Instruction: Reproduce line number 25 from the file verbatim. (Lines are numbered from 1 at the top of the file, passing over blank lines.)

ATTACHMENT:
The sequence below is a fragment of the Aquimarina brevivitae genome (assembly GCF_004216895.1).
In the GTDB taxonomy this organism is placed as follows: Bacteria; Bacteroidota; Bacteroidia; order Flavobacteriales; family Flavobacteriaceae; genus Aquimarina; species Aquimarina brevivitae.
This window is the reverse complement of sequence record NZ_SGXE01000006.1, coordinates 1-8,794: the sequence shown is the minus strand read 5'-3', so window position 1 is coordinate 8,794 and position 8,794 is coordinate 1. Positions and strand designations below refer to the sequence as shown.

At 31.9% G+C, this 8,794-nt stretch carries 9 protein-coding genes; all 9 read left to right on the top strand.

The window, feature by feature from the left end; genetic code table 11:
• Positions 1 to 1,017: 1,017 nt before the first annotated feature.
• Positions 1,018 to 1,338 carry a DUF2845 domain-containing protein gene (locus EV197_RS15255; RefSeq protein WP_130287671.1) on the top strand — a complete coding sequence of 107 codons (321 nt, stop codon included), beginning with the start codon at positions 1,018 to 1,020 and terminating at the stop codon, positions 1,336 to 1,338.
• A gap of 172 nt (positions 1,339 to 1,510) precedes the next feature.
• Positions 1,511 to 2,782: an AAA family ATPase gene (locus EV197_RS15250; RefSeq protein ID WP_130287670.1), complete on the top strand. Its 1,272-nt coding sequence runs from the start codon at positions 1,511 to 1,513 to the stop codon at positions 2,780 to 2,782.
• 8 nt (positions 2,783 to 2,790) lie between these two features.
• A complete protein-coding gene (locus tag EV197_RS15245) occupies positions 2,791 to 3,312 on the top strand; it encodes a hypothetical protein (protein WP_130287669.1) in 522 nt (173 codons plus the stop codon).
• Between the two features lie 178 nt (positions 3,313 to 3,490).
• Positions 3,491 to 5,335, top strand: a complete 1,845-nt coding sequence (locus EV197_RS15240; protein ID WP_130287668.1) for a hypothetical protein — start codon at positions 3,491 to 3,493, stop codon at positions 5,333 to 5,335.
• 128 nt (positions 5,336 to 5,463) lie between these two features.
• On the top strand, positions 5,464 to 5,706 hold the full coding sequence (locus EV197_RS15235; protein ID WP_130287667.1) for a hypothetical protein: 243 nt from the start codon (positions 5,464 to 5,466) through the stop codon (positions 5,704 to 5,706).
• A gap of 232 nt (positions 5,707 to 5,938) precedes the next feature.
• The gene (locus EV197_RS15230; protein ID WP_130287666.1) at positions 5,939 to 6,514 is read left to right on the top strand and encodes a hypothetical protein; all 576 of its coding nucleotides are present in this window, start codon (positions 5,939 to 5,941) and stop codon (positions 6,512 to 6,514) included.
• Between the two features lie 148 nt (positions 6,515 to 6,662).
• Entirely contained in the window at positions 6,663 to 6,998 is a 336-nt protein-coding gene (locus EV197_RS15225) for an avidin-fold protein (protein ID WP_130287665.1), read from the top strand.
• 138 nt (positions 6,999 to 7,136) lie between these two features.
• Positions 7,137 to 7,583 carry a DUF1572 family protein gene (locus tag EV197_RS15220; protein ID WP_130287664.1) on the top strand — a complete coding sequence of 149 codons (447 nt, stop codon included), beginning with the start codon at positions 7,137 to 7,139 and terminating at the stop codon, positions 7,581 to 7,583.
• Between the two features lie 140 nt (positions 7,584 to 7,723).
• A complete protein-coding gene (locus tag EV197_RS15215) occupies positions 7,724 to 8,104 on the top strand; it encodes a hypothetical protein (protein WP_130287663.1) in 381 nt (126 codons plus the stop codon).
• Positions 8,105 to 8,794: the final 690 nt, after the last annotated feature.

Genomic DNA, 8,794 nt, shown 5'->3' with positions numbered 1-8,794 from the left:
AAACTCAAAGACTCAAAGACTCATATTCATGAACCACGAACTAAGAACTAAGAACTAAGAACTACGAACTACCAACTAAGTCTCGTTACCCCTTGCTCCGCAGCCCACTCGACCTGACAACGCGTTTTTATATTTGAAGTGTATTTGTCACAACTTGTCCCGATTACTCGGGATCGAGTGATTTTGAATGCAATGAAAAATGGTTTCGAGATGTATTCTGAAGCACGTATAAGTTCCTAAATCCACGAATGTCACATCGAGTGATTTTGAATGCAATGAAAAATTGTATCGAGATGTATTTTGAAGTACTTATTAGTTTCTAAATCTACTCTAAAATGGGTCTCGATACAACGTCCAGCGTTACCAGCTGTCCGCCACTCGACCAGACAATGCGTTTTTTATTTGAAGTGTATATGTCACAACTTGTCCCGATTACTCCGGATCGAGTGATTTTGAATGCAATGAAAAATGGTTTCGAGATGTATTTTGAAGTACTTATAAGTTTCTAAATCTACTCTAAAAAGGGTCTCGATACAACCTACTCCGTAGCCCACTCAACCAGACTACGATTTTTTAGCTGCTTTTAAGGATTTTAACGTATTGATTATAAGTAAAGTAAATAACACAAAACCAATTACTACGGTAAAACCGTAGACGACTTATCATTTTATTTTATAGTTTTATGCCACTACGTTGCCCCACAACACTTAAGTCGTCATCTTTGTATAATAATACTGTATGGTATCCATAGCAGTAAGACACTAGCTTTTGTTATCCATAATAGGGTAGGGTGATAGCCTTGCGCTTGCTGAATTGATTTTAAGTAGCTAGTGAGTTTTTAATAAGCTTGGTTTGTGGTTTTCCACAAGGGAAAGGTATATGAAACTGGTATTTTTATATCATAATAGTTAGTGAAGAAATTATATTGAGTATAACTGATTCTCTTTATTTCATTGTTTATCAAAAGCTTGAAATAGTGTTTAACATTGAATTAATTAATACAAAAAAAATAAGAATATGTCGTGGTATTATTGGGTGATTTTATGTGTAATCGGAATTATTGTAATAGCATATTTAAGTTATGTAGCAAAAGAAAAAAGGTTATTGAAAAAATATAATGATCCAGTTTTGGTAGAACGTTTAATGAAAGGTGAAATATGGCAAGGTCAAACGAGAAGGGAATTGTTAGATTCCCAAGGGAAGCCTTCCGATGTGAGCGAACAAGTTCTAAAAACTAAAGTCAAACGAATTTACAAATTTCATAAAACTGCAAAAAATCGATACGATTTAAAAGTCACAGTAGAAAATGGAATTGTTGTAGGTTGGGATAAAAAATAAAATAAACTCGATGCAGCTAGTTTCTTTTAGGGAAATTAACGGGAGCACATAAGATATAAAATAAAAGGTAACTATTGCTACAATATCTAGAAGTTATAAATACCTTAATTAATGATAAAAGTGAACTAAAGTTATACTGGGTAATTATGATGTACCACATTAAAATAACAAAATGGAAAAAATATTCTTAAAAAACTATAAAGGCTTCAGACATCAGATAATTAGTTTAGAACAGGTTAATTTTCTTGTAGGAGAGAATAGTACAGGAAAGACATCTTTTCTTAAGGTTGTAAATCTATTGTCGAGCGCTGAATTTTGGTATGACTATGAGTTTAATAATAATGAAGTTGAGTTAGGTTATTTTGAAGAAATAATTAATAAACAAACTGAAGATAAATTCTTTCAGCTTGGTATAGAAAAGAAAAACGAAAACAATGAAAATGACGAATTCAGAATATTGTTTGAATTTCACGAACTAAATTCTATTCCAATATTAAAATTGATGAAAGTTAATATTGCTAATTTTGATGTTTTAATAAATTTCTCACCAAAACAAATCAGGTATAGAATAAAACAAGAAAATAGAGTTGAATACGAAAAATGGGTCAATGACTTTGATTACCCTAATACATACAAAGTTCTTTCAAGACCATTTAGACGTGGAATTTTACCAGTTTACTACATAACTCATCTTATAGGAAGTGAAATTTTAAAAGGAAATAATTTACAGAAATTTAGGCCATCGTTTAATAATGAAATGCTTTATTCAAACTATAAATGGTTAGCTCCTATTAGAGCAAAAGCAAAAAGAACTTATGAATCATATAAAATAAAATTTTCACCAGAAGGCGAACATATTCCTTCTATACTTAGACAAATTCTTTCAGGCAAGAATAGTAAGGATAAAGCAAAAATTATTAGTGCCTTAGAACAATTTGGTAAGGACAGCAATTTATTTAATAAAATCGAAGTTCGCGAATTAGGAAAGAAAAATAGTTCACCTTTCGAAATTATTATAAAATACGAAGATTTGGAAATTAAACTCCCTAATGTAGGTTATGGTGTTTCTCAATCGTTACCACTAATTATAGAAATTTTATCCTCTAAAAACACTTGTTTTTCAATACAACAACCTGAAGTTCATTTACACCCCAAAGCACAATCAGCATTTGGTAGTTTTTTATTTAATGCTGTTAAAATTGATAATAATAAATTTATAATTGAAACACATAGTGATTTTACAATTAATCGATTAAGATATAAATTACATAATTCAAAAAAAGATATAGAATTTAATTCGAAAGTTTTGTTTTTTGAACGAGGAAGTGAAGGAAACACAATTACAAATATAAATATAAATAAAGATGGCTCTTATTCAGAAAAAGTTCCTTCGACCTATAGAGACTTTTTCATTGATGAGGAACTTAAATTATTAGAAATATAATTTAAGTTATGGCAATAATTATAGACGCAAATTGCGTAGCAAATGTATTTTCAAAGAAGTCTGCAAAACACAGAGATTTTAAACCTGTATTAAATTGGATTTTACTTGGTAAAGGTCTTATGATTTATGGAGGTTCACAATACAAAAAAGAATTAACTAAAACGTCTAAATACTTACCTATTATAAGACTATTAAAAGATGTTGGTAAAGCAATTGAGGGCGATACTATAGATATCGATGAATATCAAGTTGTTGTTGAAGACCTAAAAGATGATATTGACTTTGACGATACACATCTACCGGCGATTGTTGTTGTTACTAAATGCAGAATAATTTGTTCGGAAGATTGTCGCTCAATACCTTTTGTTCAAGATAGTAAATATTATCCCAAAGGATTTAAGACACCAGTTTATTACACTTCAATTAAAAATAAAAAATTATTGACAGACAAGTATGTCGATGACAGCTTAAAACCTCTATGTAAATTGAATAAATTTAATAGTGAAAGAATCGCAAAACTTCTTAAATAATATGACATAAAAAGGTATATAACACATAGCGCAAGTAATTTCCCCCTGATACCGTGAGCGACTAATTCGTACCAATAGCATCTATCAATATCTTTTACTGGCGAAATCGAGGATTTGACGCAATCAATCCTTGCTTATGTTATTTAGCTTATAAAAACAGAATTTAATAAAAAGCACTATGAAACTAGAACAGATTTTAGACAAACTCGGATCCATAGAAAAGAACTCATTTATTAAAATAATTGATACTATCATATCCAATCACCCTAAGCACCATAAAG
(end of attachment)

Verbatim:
Genomic DNA, 8,794 nt, shown 5'->3' with positions numbered 1-8,794 from the left: